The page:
A biblical-theological appreciation of Revelation using the tools of narrative criticism, showing the complex themes fit into a meaningful whole.
Trade Information: JPOD
Available as: Paperback, ePub, Kindle, PDF
Specifications: 234x156mm (9.21x6.14in), 430pp
Published: June 2012
Published: January 2014
Published: December 2013
In Reading Revelation: A Thematic Approach Gordon Campbell presents a fresh approach to the Book of Revelation by moving away from recent scholarship to consider the text as the best interpreter of itself. Exegetes have been preoccupied with setting this perplexing book in an imagined historical context, attempting to decipher the messages of the author. Campbell focuses attention on the text itself by offering a unique thematic reading, accompanied by a detailed and valuable thematic index. He identifies several key themes around which both the present book and the Book of Revelation are structured, which include pseudo-divinity, bogus worship, messiahship and, most importantly, covenant. These themes intermingle and correlate, fundamentally shaped by parody, parallel and antithesis. Campbell elevates Revelation as the 'crowning achievement' of the Scriptures, demonstrating the ways in which the Book encourages the reader to reject the pull of propaganda that devalues the Spoken Word of God.
First published in French in 2007, Campbell has translated his text for this new edition. Reading Revelation is demanding yet accessible, providing as much for the clergy as it does for the Revelation specialist; it offers an innovative approach and an important contribution to Revelation scholarship.
Foreword to the English edition
Preface to the English edition
Foreword to the French edition
Preface to the French edition
Part One: God reveals himself
Introduction to Part One
1. Divinity and pseudo-divinity
2. True sovereignty and usurped claims
Historical detour 1: Is daily life in Asia's cities accessible?
Historical detour 2: Is the sea monster decipherable?
Historical detour 3: Is christological parody decodable?
3. Legitimate adoration and bogus worship
Historical detour 4: Is political parody detectable?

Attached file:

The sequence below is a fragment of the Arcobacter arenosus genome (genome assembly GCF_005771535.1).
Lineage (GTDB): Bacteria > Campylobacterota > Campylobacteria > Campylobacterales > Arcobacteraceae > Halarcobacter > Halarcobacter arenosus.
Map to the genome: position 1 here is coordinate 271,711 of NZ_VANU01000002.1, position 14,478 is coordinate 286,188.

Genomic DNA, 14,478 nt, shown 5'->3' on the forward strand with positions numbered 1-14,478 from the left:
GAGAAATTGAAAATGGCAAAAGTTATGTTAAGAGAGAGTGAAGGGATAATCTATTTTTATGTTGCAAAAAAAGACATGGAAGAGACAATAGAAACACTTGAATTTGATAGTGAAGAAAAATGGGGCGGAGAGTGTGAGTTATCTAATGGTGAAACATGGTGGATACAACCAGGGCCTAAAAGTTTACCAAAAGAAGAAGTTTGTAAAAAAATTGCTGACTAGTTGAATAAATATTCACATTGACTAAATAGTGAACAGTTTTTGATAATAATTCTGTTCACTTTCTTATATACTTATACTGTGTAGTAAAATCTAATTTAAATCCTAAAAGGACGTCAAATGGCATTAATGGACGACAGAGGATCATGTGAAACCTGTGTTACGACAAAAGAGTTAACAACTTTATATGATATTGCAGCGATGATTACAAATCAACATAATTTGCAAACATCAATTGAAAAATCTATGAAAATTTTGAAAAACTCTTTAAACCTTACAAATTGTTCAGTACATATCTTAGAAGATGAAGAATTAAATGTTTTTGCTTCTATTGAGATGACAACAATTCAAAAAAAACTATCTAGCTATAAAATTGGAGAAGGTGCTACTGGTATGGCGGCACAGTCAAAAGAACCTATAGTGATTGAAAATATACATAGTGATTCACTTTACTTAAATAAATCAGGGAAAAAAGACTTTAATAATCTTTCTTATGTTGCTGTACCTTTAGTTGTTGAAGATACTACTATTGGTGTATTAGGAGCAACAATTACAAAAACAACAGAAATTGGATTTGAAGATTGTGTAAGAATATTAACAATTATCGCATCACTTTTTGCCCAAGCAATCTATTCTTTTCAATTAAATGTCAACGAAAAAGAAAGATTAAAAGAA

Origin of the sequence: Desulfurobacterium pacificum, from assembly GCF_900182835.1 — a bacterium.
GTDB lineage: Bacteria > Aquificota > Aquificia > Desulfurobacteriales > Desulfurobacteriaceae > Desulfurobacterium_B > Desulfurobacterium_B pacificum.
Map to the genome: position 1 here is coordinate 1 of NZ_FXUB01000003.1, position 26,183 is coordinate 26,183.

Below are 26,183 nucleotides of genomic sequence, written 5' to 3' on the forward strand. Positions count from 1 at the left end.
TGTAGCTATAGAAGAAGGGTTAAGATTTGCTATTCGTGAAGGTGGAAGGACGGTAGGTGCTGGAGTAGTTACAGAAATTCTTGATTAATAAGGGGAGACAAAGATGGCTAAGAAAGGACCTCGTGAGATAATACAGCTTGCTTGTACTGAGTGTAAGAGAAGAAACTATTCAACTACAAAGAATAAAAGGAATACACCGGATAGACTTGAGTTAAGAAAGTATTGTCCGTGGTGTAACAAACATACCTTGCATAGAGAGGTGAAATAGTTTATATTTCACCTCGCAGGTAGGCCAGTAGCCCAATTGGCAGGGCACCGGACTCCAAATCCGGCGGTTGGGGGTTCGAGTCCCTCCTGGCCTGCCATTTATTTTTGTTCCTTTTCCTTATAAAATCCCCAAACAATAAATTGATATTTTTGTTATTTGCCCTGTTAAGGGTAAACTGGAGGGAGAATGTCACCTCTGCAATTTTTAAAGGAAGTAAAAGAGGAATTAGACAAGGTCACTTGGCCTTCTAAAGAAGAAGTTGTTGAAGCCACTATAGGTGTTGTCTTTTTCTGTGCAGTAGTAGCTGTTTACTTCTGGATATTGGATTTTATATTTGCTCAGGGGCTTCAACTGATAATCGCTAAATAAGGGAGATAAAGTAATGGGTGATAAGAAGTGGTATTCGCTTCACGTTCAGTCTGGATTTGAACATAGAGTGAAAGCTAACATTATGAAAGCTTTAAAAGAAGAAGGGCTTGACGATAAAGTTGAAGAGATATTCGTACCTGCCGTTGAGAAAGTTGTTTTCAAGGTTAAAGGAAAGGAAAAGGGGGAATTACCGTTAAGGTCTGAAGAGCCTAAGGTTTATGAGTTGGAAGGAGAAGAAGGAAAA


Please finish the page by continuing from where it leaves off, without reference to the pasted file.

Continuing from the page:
Historical detour 5: Is the bogus worship identifiable?
Conclusion to Part One
Part Two: Humanity finds itself
Introduction to Part Two
4. Genuine testimony and counter-proclamation
5. Faithful belonging and counter-allegiance
6. Bride-city and whore-city
Historical detour 6: Is 'Babylon' translatable by Rome?
Historical detour 7: Is the woman of Revelation 12 identifiable?
Conclusion to Part Two
Part Three: When God and Humanity meet
Introduction to Part Three
7. Broken covenant and new covenant
Historical detour 8: Is an economic critique of Rome plausible?
Conclusion to Part Three
Index of passages in Revelation
Index of other Biblical references
Index of references to ancient literature
Revd Dr. W. Gordon Campbell is Professor of New Testament Studies (since 2007) in Union Theological College, Belfast, a constituent College of the Institute of Theology in Queen's University, Belfast (QUB). With his family Gordon lived in France for 16 years, where he was involved in parish ministry with the Reformed Church of France and later in teaching New Testament Studies at Faculte Jean Calvin in Aix-en-Provence, where he also served as vice-dean and dean from 1998–2005.
[Reading Revelation] provides many fresh insights. What Campbell has offered, is a complete and coherent biblical theology of Revelation, undoubtedly fruitful to use for theological students, teachers and researchers, so that contemporary readers become competent readers. Rob Van Houwelingen, in European Journal of Theology, April 2013
Gordon Campbell's impressive study ... is a masterful interpretation, detailed and rigorous. Ian Boxall, in The Expository Times, Vol 125, No 2
Campbell's approach is to seek an understanding of Revelation from within the text itself, rooted as it is in both the Old and New Testament Scriptures. ... He discerns a number of themes running through Revelation which bind the book into a coherent literary work rather than a collection of disparate elements or detailed prophecy of the future. David McKay, in Reformed Theological Journal, 2013 Issue
... offers fresh understandings of Revelation. Its copious endnotes, rich bibliography, indexes of Revelation passages, other biblical references, ancient Greco-Roman literature, and themes enable the reader to cross-check the meanings of a specific text or a vision or an event. Readers will find this carefully researched work enlightening and rewarding. Daniel Jeyaraj, Liverpool Hope University, in Theological Book Review , Vol 25, No 1
Gordon Campbell has written a comprehensive and useful analysis of John's Apocalypse ... Campbell's reading of Revelation is intrusive at many points and will prove useful to students of the Apocalypse who have long pined for a fresh perspective on this perplexing book. Andrew R. Guffey, in Modern Believing, Vol 56, Issue 1